From This Day Forward: Wedding Guest Book is part of Compendium’s Live Inspired collection which is meant to inspire, motivate and celebrate the world we love and live in. The inspirational quotations contained in this wedding guest book are sure be part of what will make this book a cherished memory of a couple’s special day.

Instead of just being a registry book for wedding guest names and addresses, the layout of the From This Day Forward wedding guest book is meant to inspire guests to share meaningful advice on how to have a happy life together. As friends and family write on the lined white pages in this book they will read an inspirational quotation on the facing page. The inspirational pages are a understated light-taupe color and are adorned with elegant white botanical and floral designs.

Some of my favorite quotes from this book are “It’s not where you go or what you do in life, it’s who you have beside you” – unknown, and “I love you not only for what you are, but for what I am when I am with you” – Elizabeth Barrett Browning.

From This Day Forward is hard bound and is covered in a neutral light-taupe cloth with white and dark brown foil stamping. There is a matching ribbon book marker to assist in finding the right page. There are 80 pages – half are lined for guests to write on and the other half have quotations. Each wide-ruled page has 14 lines.

My favorite fountain pen to match this guest book would have to be the taupe colored Pelikan Classic M205.

My first choice for ink would be a dark taupe brown color of ink such as J. Herbin’s Cacao du Bresil.

If you would rather use a gel pen, then I would recommend the classy silver tone Pentel EnerGel Alloy RT Gel Pen that comes with a black ink cartridge. Your left-handed guests will not smear the EnerGel ink!

Are you planning on getting married this year? Congratulations and best wishes from all of us here at Writer’s Bloc!

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When is a standard ink converter not a standard ink converter?

(Pelikan standard universal ink converter)

Not too long ago as we were trying to use an ink converter in a new fountain pen we made an interesting discovery. Not all “standard” fountain pen ink converters are created equal. I’m not talking about the filling mechanism, quality, appearance, length or ink capacity, I’m talking about the part of the converter that attaches to the pen. One would assume that all “standard” converters would be able to attach correctly to all pens that take “standard” cartridges and converters, but this simply is not true.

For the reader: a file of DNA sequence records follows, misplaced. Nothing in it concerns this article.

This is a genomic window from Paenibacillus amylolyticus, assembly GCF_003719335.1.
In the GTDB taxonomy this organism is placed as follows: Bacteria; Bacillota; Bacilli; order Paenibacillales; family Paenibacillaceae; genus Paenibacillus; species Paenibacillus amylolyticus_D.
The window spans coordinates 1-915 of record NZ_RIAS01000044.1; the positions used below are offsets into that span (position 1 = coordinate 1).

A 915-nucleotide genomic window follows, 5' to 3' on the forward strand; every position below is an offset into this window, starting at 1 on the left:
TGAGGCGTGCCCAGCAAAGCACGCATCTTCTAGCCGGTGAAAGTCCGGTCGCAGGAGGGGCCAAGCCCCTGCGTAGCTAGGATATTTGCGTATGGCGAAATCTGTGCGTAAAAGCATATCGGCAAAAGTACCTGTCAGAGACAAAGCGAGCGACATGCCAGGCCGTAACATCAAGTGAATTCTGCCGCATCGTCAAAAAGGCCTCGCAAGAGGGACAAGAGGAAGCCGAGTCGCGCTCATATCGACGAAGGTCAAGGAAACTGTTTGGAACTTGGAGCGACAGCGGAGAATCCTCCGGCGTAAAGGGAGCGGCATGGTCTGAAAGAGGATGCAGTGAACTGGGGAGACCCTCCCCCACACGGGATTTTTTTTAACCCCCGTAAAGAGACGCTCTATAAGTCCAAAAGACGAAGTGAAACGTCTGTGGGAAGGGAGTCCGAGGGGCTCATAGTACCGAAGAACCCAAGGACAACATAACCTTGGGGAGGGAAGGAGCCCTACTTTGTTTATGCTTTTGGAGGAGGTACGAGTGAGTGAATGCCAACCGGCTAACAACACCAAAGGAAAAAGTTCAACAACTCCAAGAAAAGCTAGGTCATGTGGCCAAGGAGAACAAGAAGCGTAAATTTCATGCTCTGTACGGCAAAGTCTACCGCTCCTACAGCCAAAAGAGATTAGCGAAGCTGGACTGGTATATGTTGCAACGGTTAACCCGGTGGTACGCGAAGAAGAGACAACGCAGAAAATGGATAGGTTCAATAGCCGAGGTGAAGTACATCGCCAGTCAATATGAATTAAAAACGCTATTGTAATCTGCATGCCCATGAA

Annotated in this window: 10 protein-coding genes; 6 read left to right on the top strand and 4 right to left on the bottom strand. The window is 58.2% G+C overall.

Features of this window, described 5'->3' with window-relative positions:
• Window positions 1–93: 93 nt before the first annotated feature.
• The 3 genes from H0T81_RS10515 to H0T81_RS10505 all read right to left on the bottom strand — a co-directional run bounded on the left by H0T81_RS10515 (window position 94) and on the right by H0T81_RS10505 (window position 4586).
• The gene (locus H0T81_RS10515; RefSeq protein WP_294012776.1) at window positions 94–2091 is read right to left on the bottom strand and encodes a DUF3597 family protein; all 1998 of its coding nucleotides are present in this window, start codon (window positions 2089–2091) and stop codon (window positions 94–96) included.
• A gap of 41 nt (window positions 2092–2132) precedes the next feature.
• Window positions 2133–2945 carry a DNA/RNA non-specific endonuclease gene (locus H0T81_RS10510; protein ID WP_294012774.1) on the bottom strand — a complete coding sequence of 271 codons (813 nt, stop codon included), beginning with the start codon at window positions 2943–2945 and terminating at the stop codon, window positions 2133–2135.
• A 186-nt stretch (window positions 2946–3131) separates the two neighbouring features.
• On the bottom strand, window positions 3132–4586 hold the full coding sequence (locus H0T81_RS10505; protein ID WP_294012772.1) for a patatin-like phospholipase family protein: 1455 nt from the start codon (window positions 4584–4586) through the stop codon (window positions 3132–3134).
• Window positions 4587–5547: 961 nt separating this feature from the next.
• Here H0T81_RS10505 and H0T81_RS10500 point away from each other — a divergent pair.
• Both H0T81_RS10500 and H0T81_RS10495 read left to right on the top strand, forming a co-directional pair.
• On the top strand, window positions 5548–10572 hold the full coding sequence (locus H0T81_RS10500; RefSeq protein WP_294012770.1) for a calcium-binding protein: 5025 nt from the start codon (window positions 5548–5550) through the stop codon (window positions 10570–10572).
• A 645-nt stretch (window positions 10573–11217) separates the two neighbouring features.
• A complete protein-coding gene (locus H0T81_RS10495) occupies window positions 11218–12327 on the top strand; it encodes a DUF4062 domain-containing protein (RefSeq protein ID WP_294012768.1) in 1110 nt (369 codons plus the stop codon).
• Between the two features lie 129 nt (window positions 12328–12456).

(Monteverde standard international ink converter)

Take for example the standard ink converter made by Pelikan. It is a good price and has a slightly larger ink capacity than some other standard converters, but it does not attach correctly to all pens that take standard converters. I grabbed my collection of school fountain pens and did an experiment. I tried to attach both the Pelikan and the Monteverde standard ink converters to each one of them with varying success. Here are the results:

Type of Fountain Pen Pelikan Converter Monteverde Converter
Pelikan Script X
Borghini ?
Unknown X
Plumink
Pilot Vortex X
Maped
Waterman

✓ = fit correctly
X = did not fit
? = was not sure

Even though both of the “standard” ink converters, particularly the Pelikan, did not fit all pens equally, short standard universal ink cartridges worked in all of the pens.

(J. Herbin standard universal ink cartridges)

Our conclusion?  If you don’t want any surprises, if possible, buy an ink converter that is the same brand as the pen you plan to use it in. For the most foolproof results stick to short standard universal ink cartridges since they seem to be able to fit into all “standard” fountain pens.

Have you had any similar experiences with fountain pen ink converters?

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Trending Taupe

Taupe is a neutral color that is frequently used in the world of fashion, interior design, graphic design and elsewhere. According to Wikipedia the word “taupe” comes from the Latin name for the European mole and was originally used to describe the average color of the actual animal. Today, the word taupe is used to refer to varying shades ranging from grayish-brown, tan, rose taupe and more.  It is also the most popular color for leather sofas! The color taupe also appears in the world of notebooks, ink and fountain pens.

In 2012 Pelikan created a special edition M205 fountain pen in the color taupe that will only be available for a limited period of time. This sophisticated color subtly stands out of the crowd of traditional black fountain pens. It’s definitely on my want list!

For a matching ink color, I would fill my Pelikan M205 fountain pen with J. Herbin’s Cacao du Bresil fountain pen ink which I would call a dark brown taupe color. For a contrasting ink color, I would choose Tanzanite from Pelikan’s Edelstein Ink collection. This blue-black ink would be a nice complement to the classy taupe body of the fountain pen.